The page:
SOURCE: New York Times
As primary education has gone remote for another term, women professors with children argue that uneven distribution of domestic labor means their scholarly work is at a disadvantage compared to male and childless colleagues. "“I don’t need a clock extension,” Dr. Magdalena Osburn said. “I need an acknowledgment that this year is trash.”
by Michael Creswell
Historians need to consider and prepare for changes to the profession that will follow the COVID-19 pandemic.
by Anthea Butler and Kevin Gannon
As American history shows, there are times where the most powerful way that workers can force an issue or work for change is to withhold what others see as their most important feature: their labor.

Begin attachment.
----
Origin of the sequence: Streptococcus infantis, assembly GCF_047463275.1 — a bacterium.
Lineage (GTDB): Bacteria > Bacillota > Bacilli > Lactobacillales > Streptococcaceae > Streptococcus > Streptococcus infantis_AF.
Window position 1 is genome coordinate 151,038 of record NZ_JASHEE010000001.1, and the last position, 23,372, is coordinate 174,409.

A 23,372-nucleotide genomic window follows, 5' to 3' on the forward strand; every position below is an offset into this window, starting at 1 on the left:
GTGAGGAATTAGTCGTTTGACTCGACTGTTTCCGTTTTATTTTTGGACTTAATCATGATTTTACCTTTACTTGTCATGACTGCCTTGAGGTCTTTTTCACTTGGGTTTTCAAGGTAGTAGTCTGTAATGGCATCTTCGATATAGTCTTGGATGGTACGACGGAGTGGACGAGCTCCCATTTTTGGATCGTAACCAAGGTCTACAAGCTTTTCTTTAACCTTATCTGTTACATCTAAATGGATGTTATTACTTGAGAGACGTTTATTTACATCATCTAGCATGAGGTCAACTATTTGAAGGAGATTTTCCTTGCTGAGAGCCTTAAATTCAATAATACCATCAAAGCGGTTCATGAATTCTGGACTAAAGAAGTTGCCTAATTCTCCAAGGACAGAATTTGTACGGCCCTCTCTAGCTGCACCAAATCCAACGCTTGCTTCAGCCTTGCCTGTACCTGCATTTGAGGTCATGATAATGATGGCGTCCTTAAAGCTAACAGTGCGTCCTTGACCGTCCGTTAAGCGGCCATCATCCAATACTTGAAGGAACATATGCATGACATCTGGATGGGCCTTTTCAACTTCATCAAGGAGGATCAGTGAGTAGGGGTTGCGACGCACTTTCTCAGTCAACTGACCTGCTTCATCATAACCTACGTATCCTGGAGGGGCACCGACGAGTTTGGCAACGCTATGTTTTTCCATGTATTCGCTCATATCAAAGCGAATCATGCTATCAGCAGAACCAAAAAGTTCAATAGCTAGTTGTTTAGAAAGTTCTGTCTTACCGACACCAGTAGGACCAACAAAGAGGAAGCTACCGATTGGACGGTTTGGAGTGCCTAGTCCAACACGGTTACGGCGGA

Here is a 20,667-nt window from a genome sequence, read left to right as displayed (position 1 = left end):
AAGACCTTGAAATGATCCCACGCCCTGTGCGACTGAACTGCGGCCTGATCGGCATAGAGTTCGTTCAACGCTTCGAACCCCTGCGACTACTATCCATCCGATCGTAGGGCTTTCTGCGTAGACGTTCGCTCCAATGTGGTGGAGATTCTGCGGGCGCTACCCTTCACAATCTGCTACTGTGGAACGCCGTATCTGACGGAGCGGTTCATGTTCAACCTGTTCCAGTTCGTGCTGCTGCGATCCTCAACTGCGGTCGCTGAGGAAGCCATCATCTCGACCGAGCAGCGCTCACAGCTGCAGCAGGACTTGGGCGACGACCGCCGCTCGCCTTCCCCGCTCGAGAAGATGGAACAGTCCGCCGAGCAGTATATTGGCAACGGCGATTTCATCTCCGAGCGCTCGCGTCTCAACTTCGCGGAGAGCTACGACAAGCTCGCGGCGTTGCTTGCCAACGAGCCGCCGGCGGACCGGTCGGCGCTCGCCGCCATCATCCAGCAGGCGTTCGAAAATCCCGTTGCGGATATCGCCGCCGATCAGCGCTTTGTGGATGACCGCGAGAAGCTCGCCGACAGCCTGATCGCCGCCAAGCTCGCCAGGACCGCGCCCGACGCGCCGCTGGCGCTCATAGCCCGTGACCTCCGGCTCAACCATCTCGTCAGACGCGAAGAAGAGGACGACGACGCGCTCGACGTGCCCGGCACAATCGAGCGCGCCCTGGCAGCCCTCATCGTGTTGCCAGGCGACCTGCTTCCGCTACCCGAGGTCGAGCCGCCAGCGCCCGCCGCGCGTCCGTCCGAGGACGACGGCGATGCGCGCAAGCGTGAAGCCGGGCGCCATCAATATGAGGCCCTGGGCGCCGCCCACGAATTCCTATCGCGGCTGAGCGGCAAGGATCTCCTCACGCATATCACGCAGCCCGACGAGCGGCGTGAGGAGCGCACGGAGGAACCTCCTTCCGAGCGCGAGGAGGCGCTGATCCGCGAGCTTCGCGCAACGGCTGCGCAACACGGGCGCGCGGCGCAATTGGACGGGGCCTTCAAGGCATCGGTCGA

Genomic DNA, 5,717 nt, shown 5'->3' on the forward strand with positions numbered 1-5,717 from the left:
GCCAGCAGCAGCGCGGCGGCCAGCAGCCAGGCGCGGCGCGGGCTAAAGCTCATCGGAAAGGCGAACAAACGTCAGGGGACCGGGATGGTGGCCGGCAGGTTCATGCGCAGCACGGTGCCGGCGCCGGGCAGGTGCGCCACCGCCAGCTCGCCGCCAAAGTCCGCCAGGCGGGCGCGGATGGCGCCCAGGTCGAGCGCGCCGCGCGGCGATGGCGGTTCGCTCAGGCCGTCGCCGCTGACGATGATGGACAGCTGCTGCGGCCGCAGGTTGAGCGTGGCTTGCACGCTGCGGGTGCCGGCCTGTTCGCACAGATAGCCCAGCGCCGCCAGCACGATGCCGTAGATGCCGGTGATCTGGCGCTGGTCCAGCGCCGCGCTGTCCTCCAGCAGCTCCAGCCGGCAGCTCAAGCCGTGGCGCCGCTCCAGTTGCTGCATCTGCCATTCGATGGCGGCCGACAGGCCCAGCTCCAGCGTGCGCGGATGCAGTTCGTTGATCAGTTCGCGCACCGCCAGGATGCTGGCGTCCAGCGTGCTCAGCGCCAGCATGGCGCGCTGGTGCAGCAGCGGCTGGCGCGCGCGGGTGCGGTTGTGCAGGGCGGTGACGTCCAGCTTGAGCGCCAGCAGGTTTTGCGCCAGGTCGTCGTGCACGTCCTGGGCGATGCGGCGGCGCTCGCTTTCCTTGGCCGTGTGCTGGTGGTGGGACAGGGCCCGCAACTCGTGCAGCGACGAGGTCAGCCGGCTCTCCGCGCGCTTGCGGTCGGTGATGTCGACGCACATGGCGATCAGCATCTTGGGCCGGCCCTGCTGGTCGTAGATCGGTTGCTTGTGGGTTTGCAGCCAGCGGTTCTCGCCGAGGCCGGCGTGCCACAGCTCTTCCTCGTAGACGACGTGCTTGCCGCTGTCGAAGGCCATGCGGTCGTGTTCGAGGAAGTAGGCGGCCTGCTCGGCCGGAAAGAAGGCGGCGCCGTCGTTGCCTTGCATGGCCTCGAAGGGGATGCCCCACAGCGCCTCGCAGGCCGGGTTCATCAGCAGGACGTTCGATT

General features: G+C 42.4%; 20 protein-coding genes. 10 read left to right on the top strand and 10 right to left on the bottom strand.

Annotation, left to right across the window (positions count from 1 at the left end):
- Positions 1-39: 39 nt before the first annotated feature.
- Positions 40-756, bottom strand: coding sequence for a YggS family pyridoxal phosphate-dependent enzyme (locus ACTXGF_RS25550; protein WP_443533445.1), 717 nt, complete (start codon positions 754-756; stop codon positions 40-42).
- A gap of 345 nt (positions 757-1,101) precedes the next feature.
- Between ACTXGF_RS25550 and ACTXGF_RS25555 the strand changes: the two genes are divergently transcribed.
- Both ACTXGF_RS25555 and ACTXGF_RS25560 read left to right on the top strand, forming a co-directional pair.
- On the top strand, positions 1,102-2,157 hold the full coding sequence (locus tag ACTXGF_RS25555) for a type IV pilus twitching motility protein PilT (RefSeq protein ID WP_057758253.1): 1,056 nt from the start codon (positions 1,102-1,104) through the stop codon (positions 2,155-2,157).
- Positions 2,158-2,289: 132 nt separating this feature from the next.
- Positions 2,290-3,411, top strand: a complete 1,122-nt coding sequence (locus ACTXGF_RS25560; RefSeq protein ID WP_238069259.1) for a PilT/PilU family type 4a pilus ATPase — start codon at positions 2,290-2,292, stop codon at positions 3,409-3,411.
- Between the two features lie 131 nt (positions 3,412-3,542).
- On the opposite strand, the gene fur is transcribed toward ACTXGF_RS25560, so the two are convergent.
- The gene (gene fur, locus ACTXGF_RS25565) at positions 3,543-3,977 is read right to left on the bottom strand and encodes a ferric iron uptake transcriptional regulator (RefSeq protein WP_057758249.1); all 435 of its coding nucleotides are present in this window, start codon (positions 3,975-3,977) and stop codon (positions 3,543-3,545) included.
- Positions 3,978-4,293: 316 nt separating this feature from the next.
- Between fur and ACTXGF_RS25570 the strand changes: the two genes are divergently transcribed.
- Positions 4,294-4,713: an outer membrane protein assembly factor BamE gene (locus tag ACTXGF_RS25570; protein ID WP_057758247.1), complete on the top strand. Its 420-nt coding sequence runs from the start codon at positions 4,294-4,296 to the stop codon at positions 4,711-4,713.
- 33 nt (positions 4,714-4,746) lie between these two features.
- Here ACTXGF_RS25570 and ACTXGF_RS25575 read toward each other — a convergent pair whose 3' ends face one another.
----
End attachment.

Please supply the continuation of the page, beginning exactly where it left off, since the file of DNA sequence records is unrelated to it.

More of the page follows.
A social-media organized effort by professors represents a new effort to connect academic work to activism for justice.
SOURCE: Public Books
by Ryan Boyd
Professors are in a class struggle, a real fight that cannot be won with critique alone.
SOURCE: Chronicle of Higher Education
by Anna Kornbluh
Faculty are already stretched thin, and now they are being asked to do more. They should hesitate before doing so.
- Suffrage: Women's Long Battle for the Vote (Virtual Event, 10/26)
- The Supreme Court Is Helping Republicans Rig Elections
- Online Lecture: Stolen: Five Free Boys Kidnapped Into Slavery and Their Astonishing Odyssey Home (11/2)
- In a Land of Cul-de-Sacs, the Street Grid Stages a Comeback
- Frontline: Whose Vote Counts?